Progress Report: Disappointed

(Note: Isn’t it eerie how the above photograph kind of has this emotional vibe to it that exudes disappointment? Even my little bag in the above pic looks “disappointed.”)

I’ve been MIA because I’ve been moping while I try to figure out what my next move should be. After the generally fantastic outcome of samples for the debut collection came (months ago), I went ahead on making prototypes of the designs in all sorts of colors and materials, switching things up at a very, very minor level just to see how it’d go. That completely backfired on me.

Instead of diving right into the horrors, which will indeed horrify, I started this post by posting something decent, the Precisionist satchel brief in black. Even that, though, had problems. Nothing that arrived this time around was perfect. Every bag had problems, from big “oh my @#$%^&*” level problems to “well… guess it could have been worse.” Since the above Precisionist in black was one of the “well… guess it could have been worse” bags, I’ll save it for last.

Now that everybody has been warned, the worst of the lot: The Executive, which got changed up every which way for the ugly.

Below to the left in red is the original Executive satchel brief, the one featured in all the photographs on the main site. To the right is the horrible sample in a slightly different shade of red that came in last week.

I had asked for two minor adjustments: handles SLIGHTLY longer, just so it can accommodate hands of many sizes and shapes, and to fix the flap. The original sample at left had alignment issues with the magnetic snap button. I also added purse feet. The purse feet change is the only one that came out okay.

In handbag design, even the slightest modification can throw off the balance and proportion of the entire bag. Case in point, above. Technically, the increase in handle drop wasn’t that much, nor was the increase in length of the flap. But these centimeter differences killed the design. Utterly, cruelly slaughtered it. A design bloodbath of epic proportions.

Designers need to be picky. Maybe I’m even pickier due to a personality defect but notwithstanding personality defect, designers need to be really picky. Subtle details make huge differences. For example, the first sample of the Executive that came had the metal TZ logo plate affixed way too high on the flap. I don’t know what the samples maker was thinking. See below first photo on left.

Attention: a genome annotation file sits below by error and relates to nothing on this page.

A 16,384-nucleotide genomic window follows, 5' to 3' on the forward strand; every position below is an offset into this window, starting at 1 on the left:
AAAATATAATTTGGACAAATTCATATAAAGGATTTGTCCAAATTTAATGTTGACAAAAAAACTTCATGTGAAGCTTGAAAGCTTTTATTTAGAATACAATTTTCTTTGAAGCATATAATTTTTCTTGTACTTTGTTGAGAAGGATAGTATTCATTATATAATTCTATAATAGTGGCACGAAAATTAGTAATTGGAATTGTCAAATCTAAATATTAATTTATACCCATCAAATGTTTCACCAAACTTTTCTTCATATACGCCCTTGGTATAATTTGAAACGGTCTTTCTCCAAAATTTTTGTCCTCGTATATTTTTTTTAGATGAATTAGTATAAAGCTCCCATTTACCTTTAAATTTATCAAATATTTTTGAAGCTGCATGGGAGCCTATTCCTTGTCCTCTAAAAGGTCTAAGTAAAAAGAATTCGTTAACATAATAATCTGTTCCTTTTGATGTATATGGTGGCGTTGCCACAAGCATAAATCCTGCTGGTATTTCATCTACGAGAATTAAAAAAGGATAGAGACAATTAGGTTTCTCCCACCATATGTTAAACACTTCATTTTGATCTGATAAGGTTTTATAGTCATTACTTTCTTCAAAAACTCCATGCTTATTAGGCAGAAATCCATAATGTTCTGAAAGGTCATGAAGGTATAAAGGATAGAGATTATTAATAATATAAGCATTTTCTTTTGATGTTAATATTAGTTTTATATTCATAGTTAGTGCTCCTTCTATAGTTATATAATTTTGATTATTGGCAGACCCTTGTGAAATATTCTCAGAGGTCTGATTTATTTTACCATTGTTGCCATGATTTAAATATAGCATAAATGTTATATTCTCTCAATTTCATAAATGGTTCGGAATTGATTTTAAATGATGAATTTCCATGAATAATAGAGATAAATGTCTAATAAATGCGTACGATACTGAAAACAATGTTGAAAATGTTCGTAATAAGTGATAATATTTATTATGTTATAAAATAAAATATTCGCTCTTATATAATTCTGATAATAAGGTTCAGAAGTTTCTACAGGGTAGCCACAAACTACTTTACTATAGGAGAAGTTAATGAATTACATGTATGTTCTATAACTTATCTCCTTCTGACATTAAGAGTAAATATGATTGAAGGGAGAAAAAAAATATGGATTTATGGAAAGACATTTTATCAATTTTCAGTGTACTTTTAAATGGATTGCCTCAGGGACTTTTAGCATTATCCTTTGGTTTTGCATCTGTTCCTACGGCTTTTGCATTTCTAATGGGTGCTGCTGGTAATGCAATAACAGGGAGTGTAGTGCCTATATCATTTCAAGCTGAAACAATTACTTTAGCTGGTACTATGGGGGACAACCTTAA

Under what framework of common sense does that look good to somebody, I don’t know. I said, please lower the plate slightly, so it is centered on the flap. They produced what you see in the middle photo above. That’s the actual sample I have sitting on my desk right now. The photo to the right is photoshopped, an illustration of what I wanted, you know, the plate centered, albeit the flap in that one is still too long. They turned my dainty little front flap into a giant schnoz! Sigh.

The Executive satchel has drop-down handles, so you can use it sort of messenger-bag style with the detachable shoulder strap (not pictured). The smaller flap size as seen in the original satchel brief at left makes such a big difference. The overall design is more balanced with the smaller flap. In the satchel brief at right, the longer flap compromises the elegance of the design. I know the samples maker probably thinks I’m picky, but just look at it. Pickiness counts.

Here’s a side view of the bags (one at left is the original, one at right is the new sample that just came in):

In the red samples pictured at the beginning of this post, I fully extended the handles to show the crazy increase in handle drop length. That length is utterly unacceptable. I lowered it in the below photo to show where I want the length to be at:

Ideally the handles should be just long enough to wrap your fingers around and carry like a briefcase. After all, the satchel brief comes with a shoulder strap, so if you want practicality, just use the shoulder strap.

I like the Executive satchel brief in black. This looks good, with the exception of the schnoz of a flap, which should be smaller, as discussed earlier. If the samples maker had done me right with the flap and the handle length was as pictured, the bag would be quite cute, and something I would love to carry to work everyday. Such a shame. Minor, very minor details killed the design.

I’ll say this though: craftsmanship is great. See above for the Executive satchel brief in another color option.

Now the Catalyst brief… went from briefcase to suitcase. There’s nothing in the above photograph to give reference to size, but suffice it to say when Hubby and I took this bag out of its box, we simultaneously exhaled, “Whoa.” I like this material though. Feels very nice to the touch, and is quite sturdy. It doesn’t have that icky “fake leather” feel to it that some vegan leather (namely PVC) comes with. So at least this material is a keeper.